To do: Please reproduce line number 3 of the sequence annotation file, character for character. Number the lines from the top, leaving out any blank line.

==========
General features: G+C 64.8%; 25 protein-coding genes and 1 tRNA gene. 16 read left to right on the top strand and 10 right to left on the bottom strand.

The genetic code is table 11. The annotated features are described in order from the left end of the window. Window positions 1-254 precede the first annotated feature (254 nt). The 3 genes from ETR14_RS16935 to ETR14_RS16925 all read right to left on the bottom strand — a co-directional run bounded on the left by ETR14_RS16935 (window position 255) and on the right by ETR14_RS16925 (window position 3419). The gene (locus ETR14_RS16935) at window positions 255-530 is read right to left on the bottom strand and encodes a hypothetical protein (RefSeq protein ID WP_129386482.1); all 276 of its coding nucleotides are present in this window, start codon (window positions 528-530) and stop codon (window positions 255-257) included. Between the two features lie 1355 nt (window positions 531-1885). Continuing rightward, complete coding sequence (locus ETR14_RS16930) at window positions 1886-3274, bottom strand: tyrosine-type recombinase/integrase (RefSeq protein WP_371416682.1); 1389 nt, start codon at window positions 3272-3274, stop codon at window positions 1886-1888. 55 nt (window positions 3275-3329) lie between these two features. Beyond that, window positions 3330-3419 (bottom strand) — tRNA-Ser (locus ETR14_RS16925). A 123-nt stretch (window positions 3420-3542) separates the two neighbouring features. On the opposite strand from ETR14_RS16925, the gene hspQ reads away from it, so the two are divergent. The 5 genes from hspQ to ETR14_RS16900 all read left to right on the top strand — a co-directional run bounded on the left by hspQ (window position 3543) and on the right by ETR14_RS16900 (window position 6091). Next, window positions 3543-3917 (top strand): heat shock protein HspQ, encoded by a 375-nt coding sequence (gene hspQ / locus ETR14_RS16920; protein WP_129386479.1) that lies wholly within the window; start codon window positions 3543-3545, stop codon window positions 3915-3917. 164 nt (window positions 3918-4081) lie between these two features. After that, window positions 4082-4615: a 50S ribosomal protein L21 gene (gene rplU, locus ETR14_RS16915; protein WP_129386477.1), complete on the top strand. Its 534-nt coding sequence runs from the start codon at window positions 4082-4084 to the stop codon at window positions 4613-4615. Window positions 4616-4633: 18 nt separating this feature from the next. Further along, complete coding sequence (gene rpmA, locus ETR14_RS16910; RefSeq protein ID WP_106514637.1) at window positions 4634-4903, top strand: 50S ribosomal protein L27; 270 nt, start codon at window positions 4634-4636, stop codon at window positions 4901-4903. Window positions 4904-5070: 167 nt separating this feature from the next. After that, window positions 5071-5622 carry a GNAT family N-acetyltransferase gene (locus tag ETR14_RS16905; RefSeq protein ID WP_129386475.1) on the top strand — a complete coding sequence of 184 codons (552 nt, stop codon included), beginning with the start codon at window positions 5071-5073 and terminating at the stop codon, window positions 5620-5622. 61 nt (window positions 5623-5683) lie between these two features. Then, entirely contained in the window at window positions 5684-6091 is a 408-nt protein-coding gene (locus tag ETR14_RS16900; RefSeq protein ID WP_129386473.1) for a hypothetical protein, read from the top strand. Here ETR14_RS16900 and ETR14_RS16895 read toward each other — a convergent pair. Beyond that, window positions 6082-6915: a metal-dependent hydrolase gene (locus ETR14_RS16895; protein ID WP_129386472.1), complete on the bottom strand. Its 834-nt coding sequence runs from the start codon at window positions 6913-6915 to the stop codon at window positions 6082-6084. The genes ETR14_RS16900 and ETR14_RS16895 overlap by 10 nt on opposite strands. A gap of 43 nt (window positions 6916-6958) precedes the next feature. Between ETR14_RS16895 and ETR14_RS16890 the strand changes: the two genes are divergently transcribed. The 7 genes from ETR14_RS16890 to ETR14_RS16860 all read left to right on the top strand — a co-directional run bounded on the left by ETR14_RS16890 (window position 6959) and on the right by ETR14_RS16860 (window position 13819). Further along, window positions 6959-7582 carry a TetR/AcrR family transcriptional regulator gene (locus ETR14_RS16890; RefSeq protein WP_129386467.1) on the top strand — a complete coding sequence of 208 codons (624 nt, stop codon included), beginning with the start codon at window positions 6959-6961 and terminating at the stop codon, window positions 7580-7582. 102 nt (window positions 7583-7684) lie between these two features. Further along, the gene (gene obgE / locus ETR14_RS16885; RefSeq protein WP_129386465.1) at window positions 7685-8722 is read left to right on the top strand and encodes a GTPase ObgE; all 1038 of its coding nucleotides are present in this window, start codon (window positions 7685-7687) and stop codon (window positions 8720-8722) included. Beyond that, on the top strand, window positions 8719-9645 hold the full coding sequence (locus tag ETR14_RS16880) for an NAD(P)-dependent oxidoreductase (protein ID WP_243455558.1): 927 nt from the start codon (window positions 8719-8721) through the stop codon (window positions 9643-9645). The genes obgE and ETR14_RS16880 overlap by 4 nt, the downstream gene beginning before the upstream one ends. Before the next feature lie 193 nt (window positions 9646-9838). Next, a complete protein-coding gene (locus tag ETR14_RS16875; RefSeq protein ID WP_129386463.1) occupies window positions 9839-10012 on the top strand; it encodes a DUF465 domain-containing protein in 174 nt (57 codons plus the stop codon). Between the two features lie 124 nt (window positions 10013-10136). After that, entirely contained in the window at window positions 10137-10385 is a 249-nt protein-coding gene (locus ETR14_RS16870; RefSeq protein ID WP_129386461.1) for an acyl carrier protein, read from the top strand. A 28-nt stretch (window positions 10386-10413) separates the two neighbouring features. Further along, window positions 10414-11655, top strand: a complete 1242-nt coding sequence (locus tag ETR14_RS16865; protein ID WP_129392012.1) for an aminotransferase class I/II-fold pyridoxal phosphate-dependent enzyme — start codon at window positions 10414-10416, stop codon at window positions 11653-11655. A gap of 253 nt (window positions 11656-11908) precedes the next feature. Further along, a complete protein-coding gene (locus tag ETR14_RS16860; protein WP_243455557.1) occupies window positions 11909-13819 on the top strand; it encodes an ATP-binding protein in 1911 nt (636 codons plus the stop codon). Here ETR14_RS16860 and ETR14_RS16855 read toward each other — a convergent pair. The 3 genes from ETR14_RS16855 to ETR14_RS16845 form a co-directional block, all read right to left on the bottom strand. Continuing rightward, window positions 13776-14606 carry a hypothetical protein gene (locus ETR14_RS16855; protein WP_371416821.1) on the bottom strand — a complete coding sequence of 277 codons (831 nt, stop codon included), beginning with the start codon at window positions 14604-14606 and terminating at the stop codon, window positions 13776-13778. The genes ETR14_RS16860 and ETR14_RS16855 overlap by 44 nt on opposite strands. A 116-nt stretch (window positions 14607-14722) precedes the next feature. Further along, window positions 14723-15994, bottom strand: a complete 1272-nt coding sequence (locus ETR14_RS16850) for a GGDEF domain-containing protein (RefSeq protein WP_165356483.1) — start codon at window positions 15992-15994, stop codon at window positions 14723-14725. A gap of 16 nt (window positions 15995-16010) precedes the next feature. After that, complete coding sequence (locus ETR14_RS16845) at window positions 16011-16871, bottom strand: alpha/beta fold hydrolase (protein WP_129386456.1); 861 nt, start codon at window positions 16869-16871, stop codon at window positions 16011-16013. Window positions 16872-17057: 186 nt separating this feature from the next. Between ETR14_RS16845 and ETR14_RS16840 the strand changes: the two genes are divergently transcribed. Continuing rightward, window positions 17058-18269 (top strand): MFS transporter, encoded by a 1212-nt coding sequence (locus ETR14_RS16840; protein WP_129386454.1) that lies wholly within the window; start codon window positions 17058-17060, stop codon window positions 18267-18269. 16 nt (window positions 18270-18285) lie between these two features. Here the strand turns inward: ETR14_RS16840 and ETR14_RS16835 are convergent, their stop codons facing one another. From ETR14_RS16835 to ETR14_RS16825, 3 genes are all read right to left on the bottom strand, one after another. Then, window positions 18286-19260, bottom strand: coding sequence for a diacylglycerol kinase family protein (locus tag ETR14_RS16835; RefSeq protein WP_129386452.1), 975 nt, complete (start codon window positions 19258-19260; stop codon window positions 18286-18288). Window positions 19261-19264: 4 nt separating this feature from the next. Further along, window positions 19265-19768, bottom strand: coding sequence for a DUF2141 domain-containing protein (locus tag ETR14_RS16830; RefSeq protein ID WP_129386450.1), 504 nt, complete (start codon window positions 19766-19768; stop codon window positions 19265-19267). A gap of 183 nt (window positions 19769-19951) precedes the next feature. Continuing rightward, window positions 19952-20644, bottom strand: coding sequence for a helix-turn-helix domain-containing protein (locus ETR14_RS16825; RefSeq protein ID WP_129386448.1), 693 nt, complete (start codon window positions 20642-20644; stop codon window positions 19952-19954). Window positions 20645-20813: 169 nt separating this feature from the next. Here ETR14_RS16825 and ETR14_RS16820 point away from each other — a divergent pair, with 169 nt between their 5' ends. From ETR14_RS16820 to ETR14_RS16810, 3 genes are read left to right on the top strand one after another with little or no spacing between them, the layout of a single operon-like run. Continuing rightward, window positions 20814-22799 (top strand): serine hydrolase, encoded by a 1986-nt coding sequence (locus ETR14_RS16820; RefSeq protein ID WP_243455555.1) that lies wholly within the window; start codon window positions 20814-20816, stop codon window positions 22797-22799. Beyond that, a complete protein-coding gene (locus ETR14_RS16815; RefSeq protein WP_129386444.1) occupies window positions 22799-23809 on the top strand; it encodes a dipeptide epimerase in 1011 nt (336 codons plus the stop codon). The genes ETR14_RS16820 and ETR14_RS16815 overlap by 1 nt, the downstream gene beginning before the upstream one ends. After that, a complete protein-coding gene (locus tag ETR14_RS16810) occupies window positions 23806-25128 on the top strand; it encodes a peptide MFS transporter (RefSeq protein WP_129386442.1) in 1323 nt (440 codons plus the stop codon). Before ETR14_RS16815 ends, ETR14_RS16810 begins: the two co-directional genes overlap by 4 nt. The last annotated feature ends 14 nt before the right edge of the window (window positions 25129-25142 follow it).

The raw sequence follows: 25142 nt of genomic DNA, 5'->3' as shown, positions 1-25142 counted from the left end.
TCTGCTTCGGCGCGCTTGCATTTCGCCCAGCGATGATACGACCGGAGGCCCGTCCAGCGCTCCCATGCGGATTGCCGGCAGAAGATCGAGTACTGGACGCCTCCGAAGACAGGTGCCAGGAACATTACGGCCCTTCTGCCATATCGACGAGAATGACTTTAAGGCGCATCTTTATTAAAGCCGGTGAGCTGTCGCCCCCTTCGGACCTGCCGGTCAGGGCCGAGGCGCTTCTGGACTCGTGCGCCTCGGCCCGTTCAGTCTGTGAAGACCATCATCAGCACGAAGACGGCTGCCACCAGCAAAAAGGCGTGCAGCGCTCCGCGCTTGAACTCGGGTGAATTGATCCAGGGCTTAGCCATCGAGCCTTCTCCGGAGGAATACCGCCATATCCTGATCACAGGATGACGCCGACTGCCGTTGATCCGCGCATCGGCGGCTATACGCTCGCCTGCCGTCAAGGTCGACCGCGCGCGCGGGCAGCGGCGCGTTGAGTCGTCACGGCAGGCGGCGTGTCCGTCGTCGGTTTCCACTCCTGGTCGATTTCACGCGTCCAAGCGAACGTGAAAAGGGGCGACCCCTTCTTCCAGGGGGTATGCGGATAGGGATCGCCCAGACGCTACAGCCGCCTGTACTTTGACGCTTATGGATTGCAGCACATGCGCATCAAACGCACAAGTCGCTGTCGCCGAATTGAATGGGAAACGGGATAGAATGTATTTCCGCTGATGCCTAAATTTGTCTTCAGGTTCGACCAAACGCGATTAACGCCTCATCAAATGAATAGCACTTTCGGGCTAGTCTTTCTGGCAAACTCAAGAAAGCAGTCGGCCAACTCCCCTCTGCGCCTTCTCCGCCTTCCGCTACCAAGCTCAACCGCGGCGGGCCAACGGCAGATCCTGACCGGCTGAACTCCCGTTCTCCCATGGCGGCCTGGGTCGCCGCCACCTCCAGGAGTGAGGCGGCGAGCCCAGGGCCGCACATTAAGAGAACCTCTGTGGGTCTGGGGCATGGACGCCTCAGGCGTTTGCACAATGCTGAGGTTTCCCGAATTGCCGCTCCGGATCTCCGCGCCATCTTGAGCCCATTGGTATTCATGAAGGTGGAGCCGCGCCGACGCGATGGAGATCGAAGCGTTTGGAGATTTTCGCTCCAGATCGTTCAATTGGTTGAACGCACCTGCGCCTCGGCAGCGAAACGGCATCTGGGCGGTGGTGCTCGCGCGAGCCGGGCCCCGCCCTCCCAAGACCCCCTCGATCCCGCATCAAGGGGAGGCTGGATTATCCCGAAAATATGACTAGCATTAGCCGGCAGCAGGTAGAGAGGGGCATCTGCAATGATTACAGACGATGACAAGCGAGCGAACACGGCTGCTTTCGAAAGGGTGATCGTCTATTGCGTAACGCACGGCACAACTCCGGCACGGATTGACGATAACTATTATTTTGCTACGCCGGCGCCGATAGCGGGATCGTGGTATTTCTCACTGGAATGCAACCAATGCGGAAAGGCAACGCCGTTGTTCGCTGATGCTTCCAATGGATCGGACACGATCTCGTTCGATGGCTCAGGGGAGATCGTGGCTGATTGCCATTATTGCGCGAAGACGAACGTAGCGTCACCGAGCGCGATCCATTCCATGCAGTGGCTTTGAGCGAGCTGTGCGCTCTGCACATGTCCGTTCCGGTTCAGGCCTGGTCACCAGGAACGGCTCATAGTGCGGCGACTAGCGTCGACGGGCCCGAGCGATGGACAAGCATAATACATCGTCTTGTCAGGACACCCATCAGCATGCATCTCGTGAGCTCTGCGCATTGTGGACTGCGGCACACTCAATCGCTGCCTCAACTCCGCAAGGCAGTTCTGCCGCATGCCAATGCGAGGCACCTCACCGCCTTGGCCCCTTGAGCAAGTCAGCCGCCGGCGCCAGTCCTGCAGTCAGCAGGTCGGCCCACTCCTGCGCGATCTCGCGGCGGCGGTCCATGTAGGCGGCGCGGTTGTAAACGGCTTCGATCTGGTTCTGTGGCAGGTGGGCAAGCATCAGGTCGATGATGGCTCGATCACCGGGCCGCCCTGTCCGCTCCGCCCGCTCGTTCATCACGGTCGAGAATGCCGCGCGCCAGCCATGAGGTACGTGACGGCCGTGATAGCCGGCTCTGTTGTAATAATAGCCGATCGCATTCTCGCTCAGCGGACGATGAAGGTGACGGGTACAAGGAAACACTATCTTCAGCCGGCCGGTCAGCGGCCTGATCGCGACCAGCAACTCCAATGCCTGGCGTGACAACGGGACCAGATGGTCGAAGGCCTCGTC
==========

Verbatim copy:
The raw sequence follows: 25142 nt of genomic DNA, 5'->3' as shown, positions 1-25142 counted from the left end.